Upgrading the Operator

Various Operator releases will require action by the Operator administrator of your organization in order to upgrade to the next release of the Operator. Some upgrade steps are automated within the Operator but not all are possible at this time.

This section of the documentation shows specific steps required to the latest version from the previous version.

Upgrading to Version 3.5.0 From Previous Versions

  • For clusters created in prior versions that used pgbackrest, you will be required to first create a pgbasebackup for those clusters, and after upgrading to Operator 3.5, you will need to restore those clusters from the pgbasebackup into a new cluster with –pgbackrest enabled, this is due to the new pgbackrest shared repository being implemented in 3.5. This is a breaking change for anyone that used pgbackrest in Operator versions prior to 3.5.
  • The pgingest CRD is removed. You will need to manually remove it from any deployments of the operator after upgrading to this version. This includes removing ingest related permissions from the pgorole file. Additionally, the API server now removes the ingest related API endpoints.
  • Primary and replica labels are only applicable at cluster creation and are not updated after a cluster has executed a failover. A new service-name label is applied to PG cluster components to indicate whether a deployment/pod is a primary or replica. service-name is also the label now used by the cluster services to route with. This scheme allows for an almost immediate failover promotion and avoids the pod having to be bounced as part of a failover. Any existing PostgreSQL clusters will need to be updated to specify them as a primary or replica using the new service-name labeling scheme.
  • The autofail label was moved from deployments and pods to just the pgcluster CRD to support autofail toggling.
  • The storage configurations in pgo.yaml support the MatchLabels attribute for NFS storage. This will allow users to have more than a single NFS backend,. When set, this label (key=value) will be used to match the labels on PVs when a PVC is created.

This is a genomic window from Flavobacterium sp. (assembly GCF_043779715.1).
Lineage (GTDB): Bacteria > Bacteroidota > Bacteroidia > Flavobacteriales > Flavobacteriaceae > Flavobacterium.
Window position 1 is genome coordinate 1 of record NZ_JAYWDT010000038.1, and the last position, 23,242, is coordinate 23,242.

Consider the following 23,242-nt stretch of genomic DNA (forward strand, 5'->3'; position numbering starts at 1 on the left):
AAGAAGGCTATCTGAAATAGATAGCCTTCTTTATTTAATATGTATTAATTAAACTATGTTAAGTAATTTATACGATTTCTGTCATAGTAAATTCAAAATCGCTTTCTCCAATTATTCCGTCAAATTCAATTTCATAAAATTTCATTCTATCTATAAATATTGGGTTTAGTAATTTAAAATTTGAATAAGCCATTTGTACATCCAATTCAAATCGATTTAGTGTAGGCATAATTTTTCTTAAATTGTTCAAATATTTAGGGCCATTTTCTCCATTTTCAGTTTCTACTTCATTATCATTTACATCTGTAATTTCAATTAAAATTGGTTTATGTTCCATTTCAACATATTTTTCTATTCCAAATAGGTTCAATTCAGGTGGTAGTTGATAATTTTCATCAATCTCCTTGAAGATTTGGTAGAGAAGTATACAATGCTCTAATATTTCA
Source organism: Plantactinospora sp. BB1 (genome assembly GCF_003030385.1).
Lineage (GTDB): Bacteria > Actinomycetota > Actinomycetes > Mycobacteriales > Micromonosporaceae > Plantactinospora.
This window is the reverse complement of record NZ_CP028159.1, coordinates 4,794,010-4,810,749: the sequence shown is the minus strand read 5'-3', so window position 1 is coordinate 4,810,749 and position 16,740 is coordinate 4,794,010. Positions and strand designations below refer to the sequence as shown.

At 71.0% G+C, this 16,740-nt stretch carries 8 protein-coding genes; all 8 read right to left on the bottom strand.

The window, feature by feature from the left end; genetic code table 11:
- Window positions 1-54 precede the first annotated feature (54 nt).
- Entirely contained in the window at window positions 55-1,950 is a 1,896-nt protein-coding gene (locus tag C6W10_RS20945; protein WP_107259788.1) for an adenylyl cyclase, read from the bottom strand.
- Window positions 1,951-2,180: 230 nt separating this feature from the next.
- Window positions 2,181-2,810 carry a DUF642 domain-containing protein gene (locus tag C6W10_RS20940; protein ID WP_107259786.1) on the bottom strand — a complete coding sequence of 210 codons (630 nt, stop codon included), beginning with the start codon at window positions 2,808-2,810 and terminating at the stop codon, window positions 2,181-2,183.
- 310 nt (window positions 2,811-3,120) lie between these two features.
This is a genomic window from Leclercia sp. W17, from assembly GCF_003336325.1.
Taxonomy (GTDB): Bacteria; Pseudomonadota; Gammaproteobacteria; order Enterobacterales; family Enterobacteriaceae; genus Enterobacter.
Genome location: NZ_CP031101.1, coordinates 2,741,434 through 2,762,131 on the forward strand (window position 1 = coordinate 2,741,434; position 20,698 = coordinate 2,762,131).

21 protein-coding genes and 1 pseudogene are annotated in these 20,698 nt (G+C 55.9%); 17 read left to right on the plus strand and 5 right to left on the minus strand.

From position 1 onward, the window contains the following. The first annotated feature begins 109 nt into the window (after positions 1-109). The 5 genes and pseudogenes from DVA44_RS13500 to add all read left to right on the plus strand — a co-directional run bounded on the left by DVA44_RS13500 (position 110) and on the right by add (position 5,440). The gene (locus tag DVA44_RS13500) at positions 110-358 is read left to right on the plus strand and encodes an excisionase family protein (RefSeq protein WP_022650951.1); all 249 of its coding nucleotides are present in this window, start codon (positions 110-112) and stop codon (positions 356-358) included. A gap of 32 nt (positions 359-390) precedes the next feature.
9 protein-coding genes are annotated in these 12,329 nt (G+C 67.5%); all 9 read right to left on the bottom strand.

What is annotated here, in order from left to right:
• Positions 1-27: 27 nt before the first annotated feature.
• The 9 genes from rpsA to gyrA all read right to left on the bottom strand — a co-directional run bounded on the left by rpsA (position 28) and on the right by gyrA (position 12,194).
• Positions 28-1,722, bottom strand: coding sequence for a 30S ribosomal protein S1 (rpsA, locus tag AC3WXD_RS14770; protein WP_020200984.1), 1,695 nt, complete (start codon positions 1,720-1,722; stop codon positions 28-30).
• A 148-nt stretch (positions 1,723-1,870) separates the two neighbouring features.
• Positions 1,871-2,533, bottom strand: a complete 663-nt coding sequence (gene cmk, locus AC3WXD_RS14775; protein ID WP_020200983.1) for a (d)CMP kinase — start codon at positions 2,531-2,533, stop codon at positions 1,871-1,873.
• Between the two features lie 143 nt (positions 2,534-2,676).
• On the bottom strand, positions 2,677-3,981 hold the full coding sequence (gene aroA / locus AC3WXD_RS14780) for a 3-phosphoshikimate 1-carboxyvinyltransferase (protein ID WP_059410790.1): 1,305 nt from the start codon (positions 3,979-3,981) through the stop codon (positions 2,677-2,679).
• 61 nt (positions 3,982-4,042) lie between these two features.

• The UpdateCluster permission was added to the sample pgorole file to support the new pgo update CLI command. It was also added to the pgoperm file.
  • The pgo.yaml adds the PreferredFailoverNode setting. This is a Kubernetes selector string (e.g. key=value). This value if set, will cause fail-over targets to be preferred based on the node they run on if that node is in the set of preferred.
  • The ability to select nodes based on a selector string was added. For this to feature to be used, multiple replicas have to be in a ready state, and also at the same replication status. If those conditions are not met, the default fail-over target selection is used.
  • The pgo.yaml file now includes a new storage configuration, XlogStorage, which when set will cause the xlog volume to be allocated using this storage configuration. If not set, the PrimaryStorage configuration will be used.
  • The pgo.yaml file now includes a new storage configuration, BackrestStorage, will cause the pgbackrest shared repository volume to be allocated using this storage configuration.
  • The pgo.yaml file now includes a setting, AutofailReplaceReplica, which will enable or disable whether a new replica is created as part of a fail-over. This is turned off by default.

See the GitHub Release notes for the features and other notes about a specific release.

Upgrading a Cluster from Version 3.5.x to 4.0

This section will outline the procedure to upgrade a given cluster created using Postgres Operator 3.5.x to 4.0.

1) Create a new Centos/Redhat user with the same permissions are the existing user used to install the Crunchy Postgres Operator. This is necessary to avoid any issues with environment variable differences between 3.5 and 4.0.

2) For the cluster(s) you wish to upgrade, scale down any replicas, if necessary, then delete the cluster

pgo delete cluster <clustername>

IMPORTANT NOTES: Please note the name of each cluster, the namespace used, and be sure not to delete the associated PVCs or CRDs!

3) Delete the 3.5.x version of the operator by executing:


4) Log in as your new Linux user and install the 4.0 Postgres Operator. Be sure to add the existing namespace to the list of watched namespaces (see the ‘Getting Started->Design->Namespace’ section of this document for more information) and make sure to avoid overwriting any existing data storage.

5) Once the Operator is installed and functional, create a new 4.0 cluster with the same name as was used previously. This will allow the new cluster to utilize the existing PVCs.

pgo create cluster <clustername> -n <namespace>

6) Manually update the old leftover Secrets to use the new label as defined in 4.0:

kubectl label secret/<clustername>-postgres-secret pg-cluster=<clustername> -n <namespace>
kubectl label secret/<clustername>-primaryuser-secret pg-cluster=<clustername> -n <namespace>
kubectl label secret/<clustername>-testuser-secret pg-cluster=<clustername> -n <namespace>

7) To verify cluster status, run pgo test -n Output should be similar to:

psql -p 5432 -h -U postgres postgres is Working
psql -p 5432 -h -U postgres userdb is Working
psql -p 5432 -h -U primaryuser postgres is Working
psql -p 5432 -h -U primaryuser userdb is Working
psql -p 5432 -h -U testuser postgres is Working
psql -p 5432 -h -U testuser userdb is Working

8) Scale up to the required number of replicas, as needed.